Perhaps the least-known fighter on the list, Leo Bercier’s capacity for punishment rivals the best in the world. A striker by trade, the middleweight bruiser has looked to cement himself as a draw in a major promotion for the past few years. After finally getting the call to fight in a big show, Bercier was given a short-notice fight against fellow striker Chris Curtis.
Over the course of the bout, Bercier and Curtis traded shot for shot through 15 minutes, never hitting the mat once. As the fight progressed however, Bercier accumulated an astounding amount of punishment, fracturing both orbital bones and breaking his nose. Despite the damage, Bercier did not quit, throwing high-impact shots with rapid frequency until the final bell, losing a close decision.
The future of Bercier as a fighter is unclear until his potential is realized, but the certainty remains that his ability to stand and trade sets him far apart from most prospects his caliber.
Fight to Watch: Diego Sanchez vs. Gilbert Melendez – UFC 166
Diego Sanchez, like Griffin, was one of the two men to win the first season of The Ultimate Fighter. Sanchez, a Greg Jackson product of proud Mexican heritage, is and always will be known as one of the grittiest fighters in the game. For decades, Mexico has been known to produce some of the toughest and most consistent boxers in the world, and although Sanchez made his name in the MMA world, he didn’t disappoint his cultural precedents.
Known for his ‘in your face’ style, Sanchez evolved from a ground and pound artist into a fighter that preferred to stand and trade. That stylistic transition led Sanchez down a path of destruction, mostly for his opponents. Evidence of his ‘blow for blow’ style can be found in his win over Clay Guida or in his gutsy loss to Gilbert Melendez.
The bout with Melendez was a whirlwind affair, as both fighters stood and traded for nearly all three rounds. Although Melendez was getting the better of the high-impact exchanges, Sanchez stayed on the former Strikeforce champion with his moment of glory coming in the third frame, dropping the California Native and nearly finishing the bout. The fight proved that even when Sanchez appears outmatched, his heart and will to win always gives him a real shot at victory.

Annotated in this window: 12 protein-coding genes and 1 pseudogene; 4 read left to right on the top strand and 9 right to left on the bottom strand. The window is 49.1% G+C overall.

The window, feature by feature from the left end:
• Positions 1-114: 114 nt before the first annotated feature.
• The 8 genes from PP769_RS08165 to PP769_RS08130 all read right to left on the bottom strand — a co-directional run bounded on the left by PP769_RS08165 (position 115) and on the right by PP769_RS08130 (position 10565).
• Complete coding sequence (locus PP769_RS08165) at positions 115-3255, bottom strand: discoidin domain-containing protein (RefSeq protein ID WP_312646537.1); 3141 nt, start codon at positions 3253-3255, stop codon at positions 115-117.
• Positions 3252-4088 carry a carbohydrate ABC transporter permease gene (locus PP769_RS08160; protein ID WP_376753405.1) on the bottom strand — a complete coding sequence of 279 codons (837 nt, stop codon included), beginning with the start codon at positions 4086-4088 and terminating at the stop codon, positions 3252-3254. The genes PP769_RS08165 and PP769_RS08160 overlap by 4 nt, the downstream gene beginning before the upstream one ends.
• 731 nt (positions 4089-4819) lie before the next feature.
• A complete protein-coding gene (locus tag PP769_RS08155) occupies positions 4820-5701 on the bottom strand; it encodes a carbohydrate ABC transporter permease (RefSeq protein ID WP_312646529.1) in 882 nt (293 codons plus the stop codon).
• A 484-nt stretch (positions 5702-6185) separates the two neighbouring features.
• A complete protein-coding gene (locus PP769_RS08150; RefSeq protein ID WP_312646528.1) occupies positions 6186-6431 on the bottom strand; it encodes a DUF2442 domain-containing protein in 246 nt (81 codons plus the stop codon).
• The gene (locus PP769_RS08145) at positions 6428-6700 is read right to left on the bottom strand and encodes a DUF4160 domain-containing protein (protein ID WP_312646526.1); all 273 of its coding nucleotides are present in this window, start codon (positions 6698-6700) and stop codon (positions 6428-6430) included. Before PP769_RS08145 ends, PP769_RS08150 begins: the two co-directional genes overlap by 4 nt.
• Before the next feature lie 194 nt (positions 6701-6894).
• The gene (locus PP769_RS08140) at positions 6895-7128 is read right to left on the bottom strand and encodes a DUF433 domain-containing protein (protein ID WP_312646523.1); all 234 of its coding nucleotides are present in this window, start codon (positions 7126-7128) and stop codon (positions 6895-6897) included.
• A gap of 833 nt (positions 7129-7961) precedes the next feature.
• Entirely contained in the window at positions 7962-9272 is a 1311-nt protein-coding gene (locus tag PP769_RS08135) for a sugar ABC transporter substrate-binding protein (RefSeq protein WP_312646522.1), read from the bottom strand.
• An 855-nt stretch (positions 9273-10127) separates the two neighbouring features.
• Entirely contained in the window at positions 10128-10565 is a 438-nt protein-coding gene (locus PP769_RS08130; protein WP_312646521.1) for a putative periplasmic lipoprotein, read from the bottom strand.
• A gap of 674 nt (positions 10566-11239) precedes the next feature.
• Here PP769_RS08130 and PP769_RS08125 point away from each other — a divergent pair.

Fight to Watch: Matt Brown vs. Stephen Thompson – UFC 145
For those who don’t know, Matt Brown’s nickname ‘The Immortal’ comes from an experience he had as a former substance abuser in which he overdosed, and nearly died. That battle of mortality resonated with Brown and shines every time he steps into the cage, as the striker has become known as one of the most hard-nosed men to ever set foot in the octagon.
Brown, like others on this list, has a tremendous chin, but his pace and desire to break his opponents are what built his reputation. Brown’s fights with Johnny Hendricks or Robbie Lawler could be pointed to when asked for examples of his best work, but perhaps the most complete example of Brown’s mental endurance comes in the form of a 2012 bout with Stephen ‘Wonderboy’ Thompson. Although the bout was only Thompson’s second in the UFC, his unblemished professional combat sports record would jar most men, especially considering the high esteem Thompson is held in today.
Matt Brown once again proved why he is cut from a different cloth as he withstood Thompson’s striking assault en route to a decision win in one of the most back and forth bouts in recent memory. The future for Matt Brown’s place in the welterweight title picture is currently unclear, but his place in MMA history was carved out long ago.
Fight to Watch: Igor Vovchanchyn vs. Mark Kerr – Pride Fighting Championships 7
To newer fans of the sport, Vovchanchyn’s name may not ring a bell, but his place in the early formation of Pride Fighting Championships was as important as any. His position as one of the best heavyweight strikers of his time was not only forged as a result of his crushing knockout power, or surprisingly nimble kicks – in fact, many of the Ukrainian’s best wins came as a result of his ability to endure.
One of the best examples of the ‘Ice Cold’ striker’s toughness comes in the form of a bout between him and Mark Kerr, which took place during Pride 7. Kerr was a heavy favorite to win the bout, and his size and strength were expected to carry him past Vovchanchyn. The Ukrainian had different plans however, as he withstood a lengthy ground and pound assault from the wrestler to win via knockout due to knees on the ground.